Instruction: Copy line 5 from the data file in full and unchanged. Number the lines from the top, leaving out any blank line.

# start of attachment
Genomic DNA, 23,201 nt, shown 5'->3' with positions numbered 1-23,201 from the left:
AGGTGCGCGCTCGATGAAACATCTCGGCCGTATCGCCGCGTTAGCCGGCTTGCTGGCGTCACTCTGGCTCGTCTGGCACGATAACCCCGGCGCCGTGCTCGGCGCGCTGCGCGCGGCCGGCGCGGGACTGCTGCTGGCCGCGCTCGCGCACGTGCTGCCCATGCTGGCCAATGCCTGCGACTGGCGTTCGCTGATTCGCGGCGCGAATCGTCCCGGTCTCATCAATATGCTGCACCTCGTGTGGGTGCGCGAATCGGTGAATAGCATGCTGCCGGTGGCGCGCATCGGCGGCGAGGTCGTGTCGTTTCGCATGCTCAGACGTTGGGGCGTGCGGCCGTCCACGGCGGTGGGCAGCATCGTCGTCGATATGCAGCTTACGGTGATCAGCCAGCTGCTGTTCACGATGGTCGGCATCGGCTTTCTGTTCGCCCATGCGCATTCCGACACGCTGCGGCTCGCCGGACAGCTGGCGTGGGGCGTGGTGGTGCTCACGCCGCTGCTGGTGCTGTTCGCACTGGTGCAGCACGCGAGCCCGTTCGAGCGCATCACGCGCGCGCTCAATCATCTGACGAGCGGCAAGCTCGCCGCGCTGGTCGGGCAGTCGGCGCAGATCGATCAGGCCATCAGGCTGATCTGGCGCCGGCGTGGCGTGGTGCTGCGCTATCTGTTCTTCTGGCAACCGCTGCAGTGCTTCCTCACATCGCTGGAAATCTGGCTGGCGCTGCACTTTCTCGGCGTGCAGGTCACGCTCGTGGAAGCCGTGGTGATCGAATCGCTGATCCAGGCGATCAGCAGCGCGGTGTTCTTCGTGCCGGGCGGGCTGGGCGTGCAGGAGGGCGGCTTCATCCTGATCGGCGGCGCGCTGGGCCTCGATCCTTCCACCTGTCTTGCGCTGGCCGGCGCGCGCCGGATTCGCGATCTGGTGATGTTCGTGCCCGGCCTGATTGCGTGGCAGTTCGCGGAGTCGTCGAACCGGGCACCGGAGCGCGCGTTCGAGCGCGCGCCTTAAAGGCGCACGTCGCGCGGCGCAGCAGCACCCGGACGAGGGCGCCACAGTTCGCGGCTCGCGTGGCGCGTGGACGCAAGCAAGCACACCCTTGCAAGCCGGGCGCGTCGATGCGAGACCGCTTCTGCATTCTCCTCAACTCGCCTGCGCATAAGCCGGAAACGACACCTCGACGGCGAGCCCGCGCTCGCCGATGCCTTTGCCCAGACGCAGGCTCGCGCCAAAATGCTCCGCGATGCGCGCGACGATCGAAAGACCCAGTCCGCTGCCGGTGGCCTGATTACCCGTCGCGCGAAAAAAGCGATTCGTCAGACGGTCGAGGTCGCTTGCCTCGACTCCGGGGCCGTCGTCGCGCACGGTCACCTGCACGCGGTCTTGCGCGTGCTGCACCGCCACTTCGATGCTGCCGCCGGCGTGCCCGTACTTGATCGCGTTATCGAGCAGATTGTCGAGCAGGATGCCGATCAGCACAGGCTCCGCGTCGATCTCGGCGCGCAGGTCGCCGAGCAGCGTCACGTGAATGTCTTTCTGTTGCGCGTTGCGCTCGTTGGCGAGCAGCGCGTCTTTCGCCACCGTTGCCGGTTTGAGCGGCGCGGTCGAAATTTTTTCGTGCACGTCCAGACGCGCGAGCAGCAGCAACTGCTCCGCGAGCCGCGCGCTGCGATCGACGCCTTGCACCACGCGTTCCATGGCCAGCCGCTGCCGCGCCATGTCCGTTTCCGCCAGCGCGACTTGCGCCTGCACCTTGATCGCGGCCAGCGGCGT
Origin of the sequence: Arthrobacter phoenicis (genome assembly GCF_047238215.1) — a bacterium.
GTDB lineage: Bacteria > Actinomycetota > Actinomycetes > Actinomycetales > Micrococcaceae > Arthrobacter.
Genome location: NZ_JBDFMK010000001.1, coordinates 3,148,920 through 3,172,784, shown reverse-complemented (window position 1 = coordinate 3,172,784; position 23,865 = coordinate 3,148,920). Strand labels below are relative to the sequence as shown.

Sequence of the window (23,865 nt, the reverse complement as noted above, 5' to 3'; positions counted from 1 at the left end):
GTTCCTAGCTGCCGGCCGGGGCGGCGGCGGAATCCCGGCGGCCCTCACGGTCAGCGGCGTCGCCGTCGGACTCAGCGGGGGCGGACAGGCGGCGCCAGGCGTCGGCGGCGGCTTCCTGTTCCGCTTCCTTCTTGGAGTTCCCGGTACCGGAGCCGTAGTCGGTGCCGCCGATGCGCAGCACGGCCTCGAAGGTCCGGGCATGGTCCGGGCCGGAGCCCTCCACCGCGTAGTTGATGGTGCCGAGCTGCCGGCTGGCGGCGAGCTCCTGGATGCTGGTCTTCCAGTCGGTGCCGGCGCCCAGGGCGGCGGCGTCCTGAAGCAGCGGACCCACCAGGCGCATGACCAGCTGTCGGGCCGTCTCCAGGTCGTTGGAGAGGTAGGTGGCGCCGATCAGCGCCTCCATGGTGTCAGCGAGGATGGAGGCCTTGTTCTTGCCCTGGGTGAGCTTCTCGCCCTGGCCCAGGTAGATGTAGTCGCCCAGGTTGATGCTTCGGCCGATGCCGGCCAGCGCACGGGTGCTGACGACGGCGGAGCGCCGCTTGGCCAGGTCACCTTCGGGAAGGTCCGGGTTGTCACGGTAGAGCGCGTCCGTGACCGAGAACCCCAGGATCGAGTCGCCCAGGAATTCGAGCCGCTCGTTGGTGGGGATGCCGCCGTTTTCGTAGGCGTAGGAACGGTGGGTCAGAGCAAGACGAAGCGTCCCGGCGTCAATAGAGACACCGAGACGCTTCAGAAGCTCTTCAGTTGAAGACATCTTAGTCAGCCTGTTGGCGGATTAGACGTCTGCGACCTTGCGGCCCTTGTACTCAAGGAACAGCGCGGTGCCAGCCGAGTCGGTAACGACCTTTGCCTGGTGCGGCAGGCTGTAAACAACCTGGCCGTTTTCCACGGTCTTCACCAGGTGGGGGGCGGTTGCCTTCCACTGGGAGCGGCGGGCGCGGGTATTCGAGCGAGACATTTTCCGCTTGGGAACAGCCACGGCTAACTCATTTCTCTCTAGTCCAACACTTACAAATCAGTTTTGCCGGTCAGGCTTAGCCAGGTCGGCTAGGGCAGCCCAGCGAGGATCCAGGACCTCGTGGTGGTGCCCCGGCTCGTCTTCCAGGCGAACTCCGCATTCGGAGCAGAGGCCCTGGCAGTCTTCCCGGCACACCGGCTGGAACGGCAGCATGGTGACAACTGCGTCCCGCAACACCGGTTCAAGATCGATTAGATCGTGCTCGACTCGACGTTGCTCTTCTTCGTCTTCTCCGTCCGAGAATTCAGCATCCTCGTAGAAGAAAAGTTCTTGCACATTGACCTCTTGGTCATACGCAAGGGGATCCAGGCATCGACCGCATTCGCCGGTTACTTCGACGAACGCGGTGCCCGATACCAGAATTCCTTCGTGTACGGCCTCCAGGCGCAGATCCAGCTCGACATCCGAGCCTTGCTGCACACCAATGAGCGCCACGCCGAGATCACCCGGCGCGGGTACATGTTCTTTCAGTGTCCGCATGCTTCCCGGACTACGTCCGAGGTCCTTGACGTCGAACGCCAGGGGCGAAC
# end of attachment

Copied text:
Genome location: NZ_JBDFMK010000001.1, coordinates 3,148,920 through 3,172,784, shown reverse-complemented (window position 1 = coordinate 3,172,784; position 23,865 = coordinate 3,148,920). Strand labels below are relative to the sequence as shown.